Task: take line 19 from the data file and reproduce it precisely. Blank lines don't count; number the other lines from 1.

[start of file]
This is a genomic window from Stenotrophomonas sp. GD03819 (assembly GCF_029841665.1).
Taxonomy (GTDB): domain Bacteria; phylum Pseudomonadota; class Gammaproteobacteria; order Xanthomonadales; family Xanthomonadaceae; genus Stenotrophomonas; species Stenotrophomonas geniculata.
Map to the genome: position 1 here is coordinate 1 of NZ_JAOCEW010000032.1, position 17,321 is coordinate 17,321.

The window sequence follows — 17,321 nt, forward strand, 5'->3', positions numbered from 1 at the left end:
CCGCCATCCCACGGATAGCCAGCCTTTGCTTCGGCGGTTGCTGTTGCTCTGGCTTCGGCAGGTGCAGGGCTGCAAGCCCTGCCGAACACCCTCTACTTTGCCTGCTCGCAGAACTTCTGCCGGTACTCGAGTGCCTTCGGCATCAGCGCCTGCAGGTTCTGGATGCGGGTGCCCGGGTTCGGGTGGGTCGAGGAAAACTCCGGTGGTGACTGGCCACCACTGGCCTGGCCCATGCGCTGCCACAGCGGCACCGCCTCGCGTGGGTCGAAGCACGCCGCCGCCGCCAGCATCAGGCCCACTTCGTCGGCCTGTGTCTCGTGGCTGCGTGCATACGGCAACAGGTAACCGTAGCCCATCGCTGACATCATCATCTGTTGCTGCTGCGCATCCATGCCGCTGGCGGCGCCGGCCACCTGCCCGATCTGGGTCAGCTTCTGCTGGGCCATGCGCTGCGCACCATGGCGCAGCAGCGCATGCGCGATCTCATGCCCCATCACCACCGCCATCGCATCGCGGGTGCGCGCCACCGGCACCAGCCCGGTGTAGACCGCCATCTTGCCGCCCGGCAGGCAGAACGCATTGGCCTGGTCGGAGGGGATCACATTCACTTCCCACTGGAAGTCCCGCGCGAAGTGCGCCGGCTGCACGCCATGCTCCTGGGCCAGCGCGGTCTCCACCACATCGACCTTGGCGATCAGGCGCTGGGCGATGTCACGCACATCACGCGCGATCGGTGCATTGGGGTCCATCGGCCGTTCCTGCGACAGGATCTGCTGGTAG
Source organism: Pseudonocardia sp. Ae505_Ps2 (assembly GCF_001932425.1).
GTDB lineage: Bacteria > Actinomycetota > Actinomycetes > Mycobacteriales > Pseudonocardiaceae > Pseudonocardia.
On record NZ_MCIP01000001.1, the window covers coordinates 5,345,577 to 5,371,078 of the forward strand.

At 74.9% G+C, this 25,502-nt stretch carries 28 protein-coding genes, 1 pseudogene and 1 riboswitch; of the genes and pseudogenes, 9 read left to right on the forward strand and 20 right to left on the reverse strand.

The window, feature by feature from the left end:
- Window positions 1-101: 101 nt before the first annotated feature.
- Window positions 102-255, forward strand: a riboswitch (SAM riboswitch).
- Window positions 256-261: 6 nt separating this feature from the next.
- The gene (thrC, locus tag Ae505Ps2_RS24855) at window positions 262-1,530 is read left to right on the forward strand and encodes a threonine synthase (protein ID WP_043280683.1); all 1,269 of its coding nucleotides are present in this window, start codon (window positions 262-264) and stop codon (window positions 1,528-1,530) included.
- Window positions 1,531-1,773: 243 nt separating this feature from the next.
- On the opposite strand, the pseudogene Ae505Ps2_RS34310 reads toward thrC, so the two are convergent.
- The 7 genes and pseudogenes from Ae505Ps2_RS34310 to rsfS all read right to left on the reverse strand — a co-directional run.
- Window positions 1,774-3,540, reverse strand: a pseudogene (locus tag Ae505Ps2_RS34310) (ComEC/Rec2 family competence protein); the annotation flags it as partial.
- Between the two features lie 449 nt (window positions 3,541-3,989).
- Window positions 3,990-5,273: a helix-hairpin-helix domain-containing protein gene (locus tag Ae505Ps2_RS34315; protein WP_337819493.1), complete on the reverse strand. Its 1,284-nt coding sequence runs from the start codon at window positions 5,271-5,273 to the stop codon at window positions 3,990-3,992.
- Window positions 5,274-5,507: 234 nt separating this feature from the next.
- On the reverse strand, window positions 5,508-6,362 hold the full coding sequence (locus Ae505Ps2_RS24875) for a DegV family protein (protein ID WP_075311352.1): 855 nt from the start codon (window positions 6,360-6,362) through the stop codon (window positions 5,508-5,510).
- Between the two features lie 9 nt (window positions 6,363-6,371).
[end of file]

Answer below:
- Between the two features lie 449 nt (window positions 3,541-3,989).